affected: heat promotes the formation of ozone and extends the season during which allergenic pollens are released etc. Extreme events such as floods and storms also cause their share of deaths and injured. The actual impact of climate change on the health of a population depends largely on its vulnerability, which in turn depends to a large extent on the standard of living, access to care and capacity of this population to adapt to new climate conditions. In Belgium, a study by the Scientific Institute of Public Health has shown that the 1994 summer heat wave, associated with high tropospheric ozone concentrations, caused 1,226 additional deaths in six weeks (of which 236 related to persons under 64 years old). The heat wave in 2003 caused in Belgium the death of an additional 1,300 people of 65 years of age or above. When the average daily temperature is higher than twenty or so degrees, it is primarily the heat which explains the rise in the mortality rate, ozone playing a smaller but additional part. For the “high” climate scenarios, we have to expect a considerable increase in the frequency of particularly hot summers. Summers such as the one in 2003 could become the norm before the end of the century. Undoubtedly, it would be possible to anticipate some of the health effects by technical means and hygiene (drinking water etc.) Some physiological adaptation can also take place, but only if the change is gradual and does not exceed certain limits. Another known phenomenon in Belgium is the increase in the number of cases of Lyme disease since the start of the 1990’s. This increase may have several causes, but Swedish researchers have shown that the increase in ticks, carriers of this disease, between 1960 and 1998 was consistent with a rise in daily minimum temperatures. This suggests that climate 26 change could in the future contribute to an increase in the number of cases in Belgium. No overall assessment has yet been made of the potential impacts of climate change on animaldiseases in Belgium, but as climate affects pathogen survival, generation times, and seasonality, animaldiseases will certainly also be influenced by climate change. The talk will describe the evolving climate context in which animaldiseases will have to be considered in the coming decades.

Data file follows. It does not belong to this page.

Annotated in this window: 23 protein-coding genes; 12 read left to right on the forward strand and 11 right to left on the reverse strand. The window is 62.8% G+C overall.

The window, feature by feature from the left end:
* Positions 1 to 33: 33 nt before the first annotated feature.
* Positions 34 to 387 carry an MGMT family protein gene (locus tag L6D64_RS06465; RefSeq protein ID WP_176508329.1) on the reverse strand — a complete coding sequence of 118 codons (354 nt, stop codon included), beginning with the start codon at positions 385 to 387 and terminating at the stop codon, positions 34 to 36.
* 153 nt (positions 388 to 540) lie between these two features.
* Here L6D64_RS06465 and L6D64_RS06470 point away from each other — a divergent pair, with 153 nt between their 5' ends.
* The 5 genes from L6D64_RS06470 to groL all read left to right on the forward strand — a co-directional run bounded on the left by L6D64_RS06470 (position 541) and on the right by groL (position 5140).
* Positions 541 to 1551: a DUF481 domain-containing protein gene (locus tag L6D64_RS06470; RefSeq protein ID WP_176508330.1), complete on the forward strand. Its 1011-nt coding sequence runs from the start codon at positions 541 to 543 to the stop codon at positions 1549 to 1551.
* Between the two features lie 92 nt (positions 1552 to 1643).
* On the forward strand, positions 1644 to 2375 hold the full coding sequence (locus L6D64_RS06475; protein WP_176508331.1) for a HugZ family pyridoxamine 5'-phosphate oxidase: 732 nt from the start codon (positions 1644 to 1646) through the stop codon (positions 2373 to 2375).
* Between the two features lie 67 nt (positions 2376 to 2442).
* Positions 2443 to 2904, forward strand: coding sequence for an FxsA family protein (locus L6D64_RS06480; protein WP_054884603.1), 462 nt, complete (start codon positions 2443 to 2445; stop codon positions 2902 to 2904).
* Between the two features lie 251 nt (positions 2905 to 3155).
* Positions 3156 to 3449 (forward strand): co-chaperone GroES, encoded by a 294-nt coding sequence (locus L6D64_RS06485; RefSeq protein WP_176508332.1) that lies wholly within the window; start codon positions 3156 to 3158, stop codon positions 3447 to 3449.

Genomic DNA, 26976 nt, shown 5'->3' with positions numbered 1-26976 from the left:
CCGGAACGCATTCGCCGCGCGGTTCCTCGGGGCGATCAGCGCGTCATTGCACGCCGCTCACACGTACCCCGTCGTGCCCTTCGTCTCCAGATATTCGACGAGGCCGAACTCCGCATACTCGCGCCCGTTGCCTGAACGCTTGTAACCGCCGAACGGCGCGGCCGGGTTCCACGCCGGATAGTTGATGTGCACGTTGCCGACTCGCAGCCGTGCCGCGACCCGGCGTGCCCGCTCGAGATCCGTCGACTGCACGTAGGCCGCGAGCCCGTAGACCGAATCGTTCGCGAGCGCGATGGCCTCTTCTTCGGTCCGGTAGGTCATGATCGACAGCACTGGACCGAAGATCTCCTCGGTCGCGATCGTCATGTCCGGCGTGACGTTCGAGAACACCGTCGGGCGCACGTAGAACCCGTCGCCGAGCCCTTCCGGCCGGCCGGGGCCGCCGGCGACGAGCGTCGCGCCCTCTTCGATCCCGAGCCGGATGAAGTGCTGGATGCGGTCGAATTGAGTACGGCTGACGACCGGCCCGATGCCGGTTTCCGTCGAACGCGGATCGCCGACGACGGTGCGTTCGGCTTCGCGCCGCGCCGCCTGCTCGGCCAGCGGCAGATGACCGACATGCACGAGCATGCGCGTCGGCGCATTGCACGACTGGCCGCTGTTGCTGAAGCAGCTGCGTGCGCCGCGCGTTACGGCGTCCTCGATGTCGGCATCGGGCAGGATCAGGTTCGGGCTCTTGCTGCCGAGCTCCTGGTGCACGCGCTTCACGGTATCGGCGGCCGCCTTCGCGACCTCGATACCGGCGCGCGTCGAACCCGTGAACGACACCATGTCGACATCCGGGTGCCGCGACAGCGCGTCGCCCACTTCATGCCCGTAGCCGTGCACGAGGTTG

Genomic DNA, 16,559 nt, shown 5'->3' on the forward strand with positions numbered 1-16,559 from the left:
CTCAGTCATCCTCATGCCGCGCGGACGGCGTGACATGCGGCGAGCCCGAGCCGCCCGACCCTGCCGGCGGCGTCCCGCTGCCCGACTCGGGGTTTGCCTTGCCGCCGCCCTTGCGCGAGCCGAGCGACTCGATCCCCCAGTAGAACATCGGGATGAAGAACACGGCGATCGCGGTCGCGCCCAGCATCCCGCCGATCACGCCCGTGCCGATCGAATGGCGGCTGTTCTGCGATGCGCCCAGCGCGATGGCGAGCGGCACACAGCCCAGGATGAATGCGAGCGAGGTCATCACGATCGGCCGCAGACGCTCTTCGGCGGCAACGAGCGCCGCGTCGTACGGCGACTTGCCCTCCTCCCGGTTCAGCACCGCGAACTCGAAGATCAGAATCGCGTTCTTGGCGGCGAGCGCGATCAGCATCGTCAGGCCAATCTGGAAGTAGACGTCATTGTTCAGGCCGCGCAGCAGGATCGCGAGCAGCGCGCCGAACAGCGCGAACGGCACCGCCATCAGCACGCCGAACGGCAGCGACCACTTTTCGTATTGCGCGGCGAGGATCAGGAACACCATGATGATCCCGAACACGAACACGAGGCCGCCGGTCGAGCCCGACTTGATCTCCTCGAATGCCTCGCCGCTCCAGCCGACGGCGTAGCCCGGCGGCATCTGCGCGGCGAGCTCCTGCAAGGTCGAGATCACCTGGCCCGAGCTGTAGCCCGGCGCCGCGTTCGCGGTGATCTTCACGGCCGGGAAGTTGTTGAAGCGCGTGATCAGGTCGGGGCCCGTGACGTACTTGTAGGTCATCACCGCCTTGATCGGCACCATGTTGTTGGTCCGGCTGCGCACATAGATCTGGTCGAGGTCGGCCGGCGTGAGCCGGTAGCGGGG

References: IPCC, 2007a. Climate Change 2007: The Physical Science Basis. Contribution of Working Group I to the Fourth Assessment Report of the Intergovernmental Panel on Climate Change. Solomon, S., D. Qin, M. Manning, Z. Chen, M. Marquis, K.B. Averyt, M. Tignor and H.L. Miller (eds.). Cambridge University Press, Cambridge, United Kingdom and New York, NY, USA, 996 pp IPCC, 2007b. Climate Change 2007: Impacts, Adaptation, and Vulnerability. Contribution of Working Group II to the Fourth Assessment Report of the Intergovernmental Panel on Climate Change, M.L. Parry, O.F. Canziani, J.P. Palutikof, P.J. van der Linden, C.E. Hanson, Eds; Editorial board: M.L. Parry, O.F. Canziani, E. de Alba Alcaraz, A. Allali, L. Kajfez-Bogataj, G. Love, J. Stone, J.P. van Ypersele & J.P. Palutikof, Cambridge University Press, Cambridge, United Kingdom and New York, NY, USA, 976 p. (available on www.ipcc.ch). van Ypersele J.P., 2004. Impacts sur la santé. Dans : Impacts des changements climatiques en Belgique. Marbaix, P. et J.P. van Ypersele (eds), UCL et Greenpeace, Bruxelles, pp. 36-37 (available on www.climate.be/impacts). van Ypersele J.P., Marbaix Ph. et E. Vanvyve, 2004. Changements climatiques. Dans : Impacts des changements climatiques en Belgique. Marbaix, P. et J.P. van Ypersele (eds), UCL et Greenpeace, Bruxelles, pp. 15-19. 27
The key factor that is driving the animal auto-immune disease diagnostics market is the increased chances of the transmission of the zoonotic diseases and increased awareness about the auto-immune diseases in the companion animals.